Greater City Providence
New York Select Bus Shelter

RIPTA’s Rapid Bus

RIPTA Hybrid Bus

You may have missed it while you were stuffing your face with turkey or pepper spraying people for an Xbox at 3am, but the Coalition for Transportation Choices had a write-up last week about RIPTA’s Rapid Bus initiative. Good news; it is funded, in progress, and happening soon.

Rapid Bus is a service enhancement to existing services that RIPTA has proposed as part of their Five Year Strategic Plan. It will combine RIPTA’s two busiest routes, the 11 and the 99, into a continuous through-city route from Pawtucket to the Cranston line. Enhancements such as signal prioritization for buses, roadway improvements such as bus only lanes, and limited stops will help speed up the buses.

Passenger will see amenities such as unique branding and bus shelters as well as schedule/arrival information at stops.

The CTC’s post lists out the specifics, the project is expected to be completed late winter of 2012. The $2 million funding, including traffic signal and roadway improvements, branding, passenger infrastructure and other amenities, has been secured through federal sources. RIPTA and the City also have another $1 million grant to expand Rapid Bus to other high frequency routes throughout the city.

New York Select Bus Shelter

New York City Select Bus shelter and off board fare payment kiosks. Photo (cc) Adam E. Moreira from Wikipedia.

While not included in the current scope of the Rapid Bus project, further enhancements that could be added in the future include off-board fare collection. New York City’s Select Bus Service features this. Off board fare collection allows passengers to pay a kiosk at the stop and receive a ticket as proof of payment. Inspectors then periodically ask passengers for their tickets. This off board payment speeds the boarding process for the bus and reduces dwell time at the stop, in turn increasing the overall speed of the bus along its route.

RIPTA is investigating off board fare collection as part of the Core Connector (Streetcar) project. A system introduced for the streetcar could conceivably later be rolled out to the Rapid Bus lines.

Also, the electronic notification at bus stops will be achieved through GPS on board the buses, which RIPTA is currently implementing for internal use. Once through with installation and internal testing, RIPTA will be able to open source its GPS information allowing for the creation of bus tracking smart phone apps.

Jef Nickerson

Jef is Greater City Providence's co-founder, editor, and publisher. He grew up on Cape Cod and lived in Boston; Portland, Maine; and New York before settling in Providence. In addition to urbanism, Jef is interested in art, design, and ice cream. Please feel free to contact Jef if you have any question or comments about Greater City Providence.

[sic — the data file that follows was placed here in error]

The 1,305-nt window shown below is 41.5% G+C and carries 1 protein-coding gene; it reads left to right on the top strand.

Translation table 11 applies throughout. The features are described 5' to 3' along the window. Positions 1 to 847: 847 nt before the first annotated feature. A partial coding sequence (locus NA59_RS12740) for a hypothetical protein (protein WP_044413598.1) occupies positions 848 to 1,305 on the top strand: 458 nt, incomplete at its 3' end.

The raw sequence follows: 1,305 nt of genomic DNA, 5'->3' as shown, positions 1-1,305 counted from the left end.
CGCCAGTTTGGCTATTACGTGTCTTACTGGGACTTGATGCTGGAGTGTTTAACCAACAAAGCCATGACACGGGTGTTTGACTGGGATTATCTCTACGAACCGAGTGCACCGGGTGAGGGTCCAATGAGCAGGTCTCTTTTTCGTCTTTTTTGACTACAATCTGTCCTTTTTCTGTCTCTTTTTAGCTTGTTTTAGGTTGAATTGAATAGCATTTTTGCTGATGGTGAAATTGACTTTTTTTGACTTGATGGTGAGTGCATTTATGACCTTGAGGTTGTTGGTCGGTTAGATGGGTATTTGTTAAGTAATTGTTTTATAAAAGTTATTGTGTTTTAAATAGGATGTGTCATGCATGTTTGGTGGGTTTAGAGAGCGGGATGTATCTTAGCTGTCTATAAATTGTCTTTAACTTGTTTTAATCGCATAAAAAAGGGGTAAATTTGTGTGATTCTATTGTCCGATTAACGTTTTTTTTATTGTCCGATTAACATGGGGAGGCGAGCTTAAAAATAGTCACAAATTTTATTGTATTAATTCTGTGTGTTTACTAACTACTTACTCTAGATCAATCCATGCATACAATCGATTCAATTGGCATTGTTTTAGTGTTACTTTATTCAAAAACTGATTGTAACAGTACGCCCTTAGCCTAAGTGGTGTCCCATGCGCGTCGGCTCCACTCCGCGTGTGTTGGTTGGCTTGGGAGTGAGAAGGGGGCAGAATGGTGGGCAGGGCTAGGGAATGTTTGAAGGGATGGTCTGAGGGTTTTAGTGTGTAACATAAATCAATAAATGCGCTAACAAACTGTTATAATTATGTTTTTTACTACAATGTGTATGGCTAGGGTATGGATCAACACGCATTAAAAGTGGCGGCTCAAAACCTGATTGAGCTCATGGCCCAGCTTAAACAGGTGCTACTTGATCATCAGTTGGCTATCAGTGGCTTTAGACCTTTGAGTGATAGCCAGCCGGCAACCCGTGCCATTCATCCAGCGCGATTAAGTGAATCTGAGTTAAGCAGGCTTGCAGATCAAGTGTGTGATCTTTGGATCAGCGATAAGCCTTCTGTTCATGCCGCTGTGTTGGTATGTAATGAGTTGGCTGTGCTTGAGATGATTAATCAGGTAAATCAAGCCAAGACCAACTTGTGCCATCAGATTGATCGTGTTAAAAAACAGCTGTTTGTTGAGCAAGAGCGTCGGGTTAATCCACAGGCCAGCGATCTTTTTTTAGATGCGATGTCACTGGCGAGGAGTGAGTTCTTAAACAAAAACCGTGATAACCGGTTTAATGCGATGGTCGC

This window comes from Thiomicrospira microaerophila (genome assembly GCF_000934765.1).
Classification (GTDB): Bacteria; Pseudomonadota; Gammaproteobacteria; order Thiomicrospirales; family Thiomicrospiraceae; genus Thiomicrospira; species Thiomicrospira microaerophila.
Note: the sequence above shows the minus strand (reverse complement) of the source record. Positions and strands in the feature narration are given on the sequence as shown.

• The improvements can come fast enough. GPS tracking alone will make a huge difference for me. Negotiating RIPTA’s schedule tables is such a miserable experience.

    I don’t see the off-board fare collection as a priority for buses, but it’s probably a necessity for the streetcar.

  • Wasn’t the idea for fare free streetcar like Portland OR thrown around? That’d get people out of their cars if nothing else does.

  • I’ve heard they want to do the same with the 27 or 28 line. I don’t really see that one as sufficient though much of the infrastructure is in place with all the ITS traffic lights, etc.

    And the e-fare boxes are fast enough. Just prohibit cash on rapid routes. Problem solved, but make sure there are places to get the passes you’ll need.

    And how about bluetooth payment. Just wave your phone and you’re off.

  • Open Source GPS travel data from RIPTA? Really? The same RIPTA that hasn’t seen fit to open source its electronic route and schedule data even though they publish/provide it to Google for the transit directions service over the last ~4 years?

  • I think there has been reticence within RIPTA to move forward with open sourcing the existing data when they know the GPS system is in the works, and general reticence with higher ups about open-sourcing in general.

    I know from speaking to people at RIPTA that many within the agency are eager to be able to move forward with app development (both internal development, and open source to programmers). I think the new CEO has a much more modern view on such things. Just looking at the website of the agency he formerly headed up, Chatham Area Transit is like a breath of fresh air compared to RIPTA.

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